Few Icelanders boast such a profound knowledge and understanding of the country as Kári Jonasson, who now specialises in leading and lecturing on tours that explore Iceland’s culture and diverse ecology, including its many volcanoes.
Kári studied languages in Sweden, Denmark, Germany and Britain, and journalism in the USA, before becoming a reporter and ultimately Head of News for Icelandic National Radio. He has also been Editor-in-Chief for Iceland’s largest newspaper, Fréttablaõiõ, chairman of the Union of Icelandic Journalists, and a board member of both the Association of Nordic Journalists and the Nordic Journalist School.
In 30 years of broadcasting he travelled the world and covered visits to Iceland by many foreign dignitaries, as well as escorting American astronauts around his country, before returning to the University at Holar to complete a degree in tourism. He has since introduced visitors to many of the country’s active volcanoes, including a number we shall visit, and has become an expert in identifying and describing the sites that were settings of the Icelandic sagas. His interest in history has led him to study Iceland’s transition in the second half of the 20th century from an isolated community that lived in turf huts, whose only form of transport was horses, to a modern nation.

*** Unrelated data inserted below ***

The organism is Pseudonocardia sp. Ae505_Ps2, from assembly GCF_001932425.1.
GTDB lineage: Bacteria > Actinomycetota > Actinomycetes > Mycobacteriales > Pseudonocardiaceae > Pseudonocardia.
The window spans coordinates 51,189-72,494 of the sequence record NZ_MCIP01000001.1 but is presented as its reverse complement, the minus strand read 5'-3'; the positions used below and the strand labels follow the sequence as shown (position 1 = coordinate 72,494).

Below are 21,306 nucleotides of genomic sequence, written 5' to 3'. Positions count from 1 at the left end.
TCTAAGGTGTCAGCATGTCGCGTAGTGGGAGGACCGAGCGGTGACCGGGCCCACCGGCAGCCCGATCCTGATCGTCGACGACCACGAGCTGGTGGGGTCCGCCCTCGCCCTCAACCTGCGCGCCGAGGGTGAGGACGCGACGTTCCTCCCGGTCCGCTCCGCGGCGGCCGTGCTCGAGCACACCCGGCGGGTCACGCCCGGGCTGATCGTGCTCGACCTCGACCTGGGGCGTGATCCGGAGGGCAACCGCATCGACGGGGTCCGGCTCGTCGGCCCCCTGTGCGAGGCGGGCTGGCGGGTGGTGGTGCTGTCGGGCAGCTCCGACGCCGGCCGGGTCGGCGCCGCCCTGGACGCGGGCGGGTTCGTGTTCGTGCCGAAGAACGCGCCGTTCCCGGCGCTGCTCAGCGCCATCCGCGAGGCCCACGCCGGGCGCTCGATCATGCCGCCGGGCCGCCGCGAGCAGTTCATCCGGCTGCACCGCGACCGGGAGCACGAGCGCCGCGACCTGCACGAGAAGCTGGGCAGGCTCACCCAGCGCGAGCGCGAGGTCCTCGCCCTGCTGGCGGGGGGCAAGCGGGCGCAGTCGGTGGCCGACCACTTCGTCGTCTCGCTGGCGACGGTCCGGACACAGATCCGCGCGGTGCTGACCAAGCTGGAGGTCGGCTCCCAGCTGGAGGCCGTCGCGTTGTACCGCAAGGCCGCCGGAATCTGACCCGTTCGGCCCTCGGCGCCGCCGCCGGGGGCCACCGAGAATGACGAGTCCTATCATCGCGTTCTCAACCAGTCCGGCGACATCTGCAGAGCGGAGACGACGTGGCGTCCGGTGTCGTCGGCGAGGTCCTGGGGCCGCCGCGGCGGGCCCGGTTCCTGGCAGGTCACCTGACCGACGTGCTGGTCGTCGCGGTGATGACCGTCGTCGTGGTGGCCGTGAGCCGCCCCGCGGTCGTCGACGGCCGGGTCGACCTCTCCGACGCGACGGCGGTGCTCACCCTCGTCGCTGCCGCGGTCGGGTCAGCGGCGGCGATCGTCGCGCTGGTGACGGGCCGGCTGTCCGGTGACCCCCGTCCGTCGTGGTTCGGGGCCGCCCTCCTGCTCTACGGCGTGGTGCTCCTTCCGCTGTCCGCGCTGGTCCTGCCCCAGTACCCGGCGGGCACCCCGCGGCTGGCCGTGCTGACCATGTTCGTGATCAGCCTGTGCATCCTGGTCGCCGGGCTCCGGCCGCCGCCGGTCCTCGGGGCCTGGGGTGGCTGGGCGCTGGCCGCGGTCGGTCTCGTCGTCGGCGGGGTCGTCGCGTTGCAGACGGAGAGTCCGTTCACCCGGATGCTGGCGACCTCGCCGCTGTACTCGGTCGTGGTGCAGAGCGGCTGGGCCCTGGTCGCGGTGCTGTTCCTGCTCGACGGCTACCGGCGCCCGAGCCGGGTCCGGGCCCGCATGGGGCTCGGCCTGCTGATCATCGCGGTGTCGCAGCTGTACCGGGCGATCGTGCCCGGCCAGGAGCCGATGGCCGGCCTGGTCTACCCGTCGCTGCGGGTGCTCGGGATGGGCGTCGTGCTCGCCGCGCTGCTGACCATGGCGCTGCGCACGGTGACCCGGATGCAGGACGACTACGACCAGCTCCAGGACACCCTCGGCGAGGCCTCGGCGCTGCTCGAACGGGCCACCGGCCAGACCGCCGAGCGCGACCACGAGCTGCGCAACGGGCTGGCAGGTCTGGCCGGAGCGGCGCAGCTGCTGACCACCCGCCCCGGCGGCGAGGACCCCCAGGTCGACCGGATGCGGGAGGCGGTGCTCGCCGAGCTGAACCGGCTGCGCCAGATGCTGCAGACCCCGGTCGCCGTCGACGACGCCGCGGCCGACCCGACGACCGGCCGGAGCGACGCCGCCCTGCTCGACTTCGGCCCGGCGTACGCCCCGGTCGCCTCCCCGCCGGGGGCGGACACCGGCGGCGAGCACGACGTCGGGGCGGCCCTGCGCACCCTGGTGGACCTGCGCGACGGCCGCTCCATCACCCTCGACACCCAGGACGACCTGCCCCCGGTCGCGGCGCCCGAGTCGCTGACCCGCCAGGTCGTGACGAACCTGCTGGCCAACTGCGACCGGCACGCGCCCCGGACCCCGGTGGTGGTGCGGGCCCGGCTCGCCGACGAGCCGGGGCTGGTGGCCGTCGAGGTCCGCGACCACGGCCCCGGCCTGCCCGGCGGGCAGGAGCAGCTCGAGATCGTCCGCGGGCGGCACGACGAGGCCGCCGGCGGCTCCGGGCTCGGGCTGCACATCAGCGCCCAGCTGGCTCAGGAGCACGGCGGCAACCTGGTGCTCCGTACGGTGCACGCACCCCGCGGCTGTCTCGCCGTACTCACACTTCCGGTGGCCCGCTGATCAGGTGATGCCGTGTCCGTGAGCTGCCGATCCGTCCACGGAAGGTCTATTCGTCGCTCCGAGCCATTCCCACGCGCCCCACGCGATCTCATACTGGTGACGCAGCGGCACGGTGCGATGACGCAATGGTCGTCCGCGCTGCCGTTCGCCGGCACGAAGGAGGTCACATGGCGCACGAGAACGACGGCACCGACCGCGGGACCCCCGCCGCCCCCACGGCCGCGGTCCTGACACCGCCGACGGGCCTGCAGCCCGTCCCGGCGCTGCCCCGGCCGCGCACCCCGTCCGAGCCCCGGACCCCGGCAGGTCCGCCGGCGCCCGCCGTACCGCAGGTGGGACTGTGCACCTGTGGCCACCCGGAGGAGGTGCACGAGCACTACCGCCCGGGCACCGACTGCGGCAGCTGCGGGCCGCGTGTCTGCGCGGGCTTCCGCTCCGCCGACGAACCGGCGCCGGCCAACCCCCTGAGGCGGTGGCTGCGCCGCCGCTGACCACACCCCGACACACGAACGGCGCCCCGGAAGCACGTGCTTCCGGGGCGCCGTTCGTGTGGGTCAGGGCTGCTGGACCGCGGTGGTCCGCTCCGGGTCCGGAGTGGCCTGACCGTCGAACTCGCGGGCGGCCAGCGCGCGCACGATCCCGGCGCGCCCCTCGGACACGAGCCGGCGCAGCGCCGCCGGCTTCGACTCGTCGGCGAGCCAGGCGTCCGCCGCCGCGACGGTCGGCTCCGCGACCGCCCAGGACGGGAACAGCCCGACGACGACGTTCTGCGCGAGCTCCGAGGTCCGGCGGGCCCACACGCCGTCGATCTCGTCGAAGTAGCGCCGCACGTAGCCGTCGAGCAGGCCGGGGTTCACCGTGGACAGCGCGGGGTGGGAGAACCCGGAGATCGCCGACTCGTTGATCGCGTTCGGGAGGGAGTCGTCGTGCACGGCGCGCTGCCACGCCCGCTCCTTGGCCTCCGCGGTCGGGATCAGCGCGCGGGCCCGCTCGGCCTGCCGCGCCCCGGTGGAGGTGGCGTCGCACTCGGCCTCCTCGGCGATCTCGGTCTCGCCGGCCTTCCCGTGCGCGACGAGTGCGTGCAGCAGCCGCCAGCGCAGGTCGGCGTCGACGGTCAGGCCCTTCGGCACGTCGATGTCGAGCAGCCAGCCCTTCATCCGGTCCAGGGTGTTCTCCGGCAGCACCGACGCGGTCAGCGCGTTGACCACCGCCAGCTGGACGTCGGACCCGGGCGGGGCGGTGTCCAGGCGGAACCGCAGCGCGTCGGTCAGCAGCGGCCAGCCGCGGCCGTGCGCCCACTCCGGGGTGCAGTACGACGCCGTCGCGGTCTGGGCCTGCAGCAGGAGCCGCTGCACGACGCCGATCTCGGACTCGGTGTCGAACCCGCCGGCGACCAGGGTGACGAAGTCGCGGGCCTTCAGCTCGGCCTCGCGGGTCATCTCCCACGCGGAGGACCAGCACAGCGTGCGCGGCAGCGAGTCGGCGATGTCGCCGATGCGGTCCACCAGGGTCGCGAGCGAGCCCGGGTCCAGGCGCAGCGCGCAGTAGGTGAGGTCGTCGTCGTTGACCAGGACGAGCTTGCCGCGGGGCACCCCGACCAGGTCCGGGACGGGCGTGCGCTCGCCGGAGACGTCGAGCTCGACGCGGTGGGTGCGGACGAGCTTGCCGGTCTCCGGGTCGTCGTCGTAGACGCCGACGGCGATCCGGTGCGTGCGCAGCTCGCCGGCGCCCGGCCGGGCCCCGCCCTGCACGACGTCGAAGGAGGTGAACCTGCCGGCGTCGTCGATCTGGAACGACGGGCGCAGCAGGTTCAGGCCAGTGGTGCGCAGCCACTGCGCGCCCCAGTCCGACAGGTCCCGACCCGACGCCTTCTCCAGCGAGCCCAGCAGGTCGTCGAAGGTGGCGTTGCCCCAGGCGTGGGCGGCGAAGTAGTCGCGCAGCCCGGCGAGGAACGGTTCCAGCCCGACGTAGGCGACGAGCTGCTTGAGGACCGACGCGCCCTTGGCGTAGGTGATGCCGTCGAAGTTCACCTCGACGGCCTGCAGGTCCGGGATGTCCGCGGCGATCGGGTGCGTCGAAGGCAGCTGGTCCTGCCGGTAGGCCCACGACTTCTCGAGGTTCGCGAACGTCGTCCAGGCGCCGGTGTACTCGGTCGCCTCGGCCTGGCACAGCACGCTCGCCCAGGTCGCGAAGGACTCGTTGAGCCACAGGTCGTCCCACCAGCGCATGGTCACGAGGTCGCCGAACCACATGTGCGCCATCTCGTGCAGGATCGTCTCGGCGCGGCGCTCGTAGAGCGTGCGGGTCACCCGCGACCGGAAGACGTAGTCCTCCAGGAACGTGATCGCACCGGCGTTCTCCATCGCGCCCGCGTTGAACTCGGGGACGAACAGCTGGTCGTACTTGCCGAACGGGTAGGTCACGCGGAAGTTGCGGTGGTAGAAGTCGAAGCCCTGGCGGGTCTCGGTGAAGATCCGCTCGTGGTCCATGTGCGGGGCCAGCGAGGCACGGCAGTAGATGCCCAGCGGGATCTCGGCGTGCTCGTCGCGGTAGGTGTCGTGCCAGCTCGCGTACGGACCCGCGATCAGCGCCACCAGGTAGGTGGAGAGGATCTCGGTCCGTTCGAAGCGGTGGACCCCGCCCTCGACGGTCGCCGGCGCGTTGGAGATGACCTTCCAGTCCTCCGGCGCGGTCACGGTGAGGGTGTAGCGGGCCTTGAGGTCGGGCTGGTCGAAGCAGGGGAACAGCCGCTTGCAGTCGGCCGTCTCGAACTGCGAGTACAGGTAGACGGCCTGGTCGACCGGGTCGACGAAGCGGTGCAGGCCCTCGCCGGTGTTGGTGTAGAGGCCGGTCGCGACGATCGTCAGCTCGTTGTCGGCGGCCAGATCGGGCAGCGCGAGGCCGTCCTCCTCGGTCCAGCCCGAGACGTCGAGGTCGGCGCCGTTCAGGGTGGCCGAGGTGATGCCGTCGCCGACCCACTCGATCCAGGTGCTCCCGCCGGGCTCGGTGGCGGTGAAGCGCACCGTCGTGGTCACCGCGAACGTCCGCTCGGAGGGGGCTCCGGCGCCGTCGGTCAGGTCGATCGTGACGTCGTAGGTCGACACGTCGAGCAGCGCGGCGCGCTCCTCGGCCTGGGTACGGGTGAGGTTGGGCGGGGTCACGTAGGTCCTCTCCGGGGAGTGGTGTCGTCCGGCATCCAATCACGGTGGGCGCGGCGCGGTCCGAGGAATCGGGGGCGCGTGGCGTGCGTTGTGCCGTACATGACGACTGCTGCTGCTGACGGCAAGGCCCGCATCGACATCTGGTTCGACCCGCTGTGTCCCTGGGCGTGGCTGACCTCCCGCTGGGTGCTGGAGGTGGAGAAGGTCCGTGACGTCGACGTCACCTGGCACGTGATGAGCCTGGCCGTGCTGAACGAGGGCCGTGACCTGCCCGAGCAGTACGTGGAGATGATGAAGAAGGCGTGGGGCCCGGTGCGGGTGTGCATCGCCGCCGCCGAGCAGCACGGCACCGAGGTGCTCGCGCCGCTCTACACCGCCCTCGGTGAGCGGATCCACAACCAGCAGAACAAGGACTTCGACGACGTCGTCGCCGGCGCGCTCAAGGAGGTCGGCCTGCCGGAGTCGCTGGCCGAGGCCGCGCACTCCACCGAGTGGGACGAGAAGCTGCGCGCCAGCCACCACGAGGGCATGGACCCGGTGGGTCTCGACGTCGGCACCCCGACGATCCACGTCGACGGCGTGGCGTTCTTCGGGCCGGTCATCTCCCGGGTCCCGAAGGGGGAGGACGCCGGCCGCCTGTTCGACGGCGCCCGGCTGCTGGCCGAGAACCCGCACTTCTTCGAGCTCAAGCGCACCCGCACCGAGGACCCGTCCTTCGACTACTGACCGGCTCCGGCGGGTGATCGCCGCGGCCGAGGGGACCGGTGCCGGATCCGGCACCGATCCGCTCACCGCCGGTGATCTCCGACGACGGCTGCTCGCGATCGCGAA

Whilst introducing many visitors to both his fascinating home and its neighbour Greenland, Kári has continued to play a part in Iceland’s public life, having recently been appointed by the Ministry of Foreign Affairs to join an international team of observers of the General Election in Armenia; he is also a member of the ministry’s advisory board dealing with Iceland’s negotiations concerning its membership of the European Union. In keeping with his country’s strong musical tradition he is a member of the Male Choir of Reykjavík.